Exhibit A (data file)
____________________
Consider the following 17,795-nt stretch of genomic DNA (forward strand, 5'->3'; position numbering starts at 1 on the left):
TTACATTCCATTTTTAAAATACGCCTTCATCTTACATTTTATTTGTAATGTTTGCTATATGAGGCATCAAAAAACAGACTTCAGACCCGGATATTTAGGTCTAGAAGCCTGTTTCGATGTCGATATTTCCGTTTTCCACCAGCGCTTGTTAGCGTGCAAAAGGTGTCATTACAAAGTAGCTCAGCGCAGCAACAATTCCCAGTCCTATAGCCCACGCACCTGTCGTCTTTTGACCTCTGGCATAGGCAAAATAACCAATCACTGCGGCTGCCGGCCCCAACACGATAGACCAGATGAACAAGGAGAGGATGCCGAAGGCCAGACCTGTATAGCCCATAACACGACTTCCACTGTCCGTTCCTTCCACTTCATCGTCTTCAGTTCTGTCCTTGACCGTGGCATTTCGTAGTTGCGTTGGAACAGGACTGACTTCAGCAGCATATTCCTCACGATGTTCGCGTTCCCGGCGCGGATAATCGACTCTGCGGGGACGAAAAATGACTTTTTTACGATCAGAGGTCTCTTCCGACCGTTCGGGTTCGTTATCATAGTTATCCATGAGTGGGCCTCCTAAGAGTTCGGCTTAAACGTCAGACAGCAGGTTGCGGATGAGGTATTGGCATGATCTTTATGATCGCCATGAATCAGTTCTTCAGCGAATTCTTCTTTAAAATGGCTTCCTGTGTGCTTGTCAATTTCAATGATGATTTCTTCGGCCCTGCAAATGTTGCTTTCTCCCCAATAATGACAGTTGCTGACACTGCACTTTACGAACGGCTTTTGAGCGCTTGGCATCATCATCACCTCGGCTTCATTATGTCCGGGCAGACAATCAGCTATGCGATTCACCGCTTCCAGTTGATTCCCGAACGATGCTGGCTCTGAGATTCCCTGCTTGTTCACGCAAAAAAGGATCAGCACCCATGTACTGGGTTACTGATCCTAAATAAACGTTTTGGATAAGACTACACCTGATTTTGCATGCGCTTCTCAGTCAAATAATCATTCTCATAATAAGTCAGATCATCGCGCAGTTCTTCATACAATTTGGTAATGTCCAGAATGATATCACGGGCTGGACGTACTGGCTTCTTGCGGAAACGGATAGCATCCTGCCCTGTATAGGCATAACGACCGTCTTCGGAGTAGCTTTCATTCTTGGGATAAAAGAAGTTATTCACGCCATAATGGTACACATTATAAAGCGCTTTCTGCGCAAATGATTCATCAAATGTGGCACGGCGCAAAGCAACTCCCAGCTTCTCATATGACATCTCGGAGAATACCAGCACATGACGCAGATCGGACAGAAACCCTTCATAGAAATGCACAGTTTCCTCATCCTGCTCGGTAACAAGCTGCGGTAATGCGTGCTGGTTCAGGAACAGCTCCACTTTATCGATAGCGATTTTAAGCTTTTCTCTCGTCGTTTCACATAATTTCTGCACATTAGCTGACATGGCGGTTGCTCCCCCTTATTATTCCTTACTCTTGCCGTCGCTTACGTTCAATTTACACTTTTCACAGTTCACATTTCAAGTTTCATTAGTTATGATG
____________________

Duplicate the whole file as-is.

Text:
Consider the following 17,795-nt stretch of genomic DNA (forward strand, 5'->3'; position numbering starts at 1 on the left):
TTACATTCCATTTTTAAAATACGCCTTCATCTTACATTTTATTTGTAATGTTTGCTATATGAGGCATCAAAAAACAGACTTCAGACCCGGATATTTAGGTCTAGAAGCCTGTTTCGATGTCGATATTTCCGTTTTCCACCAGCGCTTGTTAGCGTGCAAAAGGTGTCATTACAAAGTAGCTCAGCGCAGCAACAATTCCCAGTCCTATAGCCCACGCACCTGTCGTCTTTTGACCTCTGGCATAGGCAAAATAACCAATCACTGCGGCTGCCGGCCCCAACACGATAGACCAGATGAACAAGGAGAGGATGCCGAAGGCCAGACCTGTATAGCCCATAACACGACTTCCACTGTCCGTTCCTTCCACTTCATCGTCTTCAGTTCTGTCCTTGACCGTGGCATTTCGTAGTTGCGTTGGAACAGGACTGACTTCAGCAGCATATTCCTCACGATGTTCGCGTTCCCGGCGCGGATAATCGACTCTGCGGGGACGAAAAATGACTTTTTTACGATCAGAGGTCTCTTCCGACCGTTCGGGTTCGTTATCATAGTTATCCATGAGTGGGCCTCCTAAGAGTTCGGCTTAAACGTCAGACAGCAGGTTGCGGATGAGGTATTGGCATGATCTTTATGATCGCCATGAATCAGTTCTTCAGCGAATTCTTCTTTAAAATGGCTTCCTGTGTGCTTGTCAATTTCAATGATGATTTCTTCGGCCCTGCAAATGTTGCTTTCTCCCCAATAATGACAGTTGCTGACACTGCACTTTACGAACGGCTTTTGAGCGCTTGGCATCATCATCACCTCGGCTTCATTATGTCCGGGCAGACAATCAGCTATGCGATTCACCGCTTCCAGTTGATTCCCGAACGATGCTGGCTCTGAGATTCCCTGCTTGTTCACGCAAAAAAGGATCAGCACCCATGTACTGGGTTACTGATCCTAAATAAACGTTTTGGATAAGACTACACCTGATTTTGCATGCGCTTCTCAGTCAAATAATCATTCTCATAATAAGTCAGATCATCGCGCAGTTCTTCATACAATTTGGTAATGTCCAGAATGATATCACGGGCTGGACGTACTGGCTTCTTGCGGAAACGGATAGCATCCTGCCCTGTATAGGCATAACGACCGTCTTCGGAGTAGCTTTCATTCTTGGGATAAAAGAAGTTATTCACGCCATAATGGTACACATTATAAAGCGCTTTCTGCGCAAATGATTCATCAAATGTGGCACGGCGCAAAGCAACTCCCAGCTTCTCATATGACATCTCGGAGAATACCAGCACATGACGCAGATCGGACAGAAACCCTTCATAGAAATGCACAGTTTCCTCATCCTGCTCGGTAACAAGCTGCGGTAATGCGTGCTGGTTCAGGAACAGCTCCACTTTATCGATAGCGATTTTAAGCTTTTCTCTCGTCGTTTCACATAATTTCTGCACATTAGCTGACATGGCGGTTGCTCCCCCTTATTATTCCTTACTCTTGCCGTCGCTTACGTTCAATTTACACTTTTCACAGTTCACATTTCAAGTTTCATTAGTTATGATG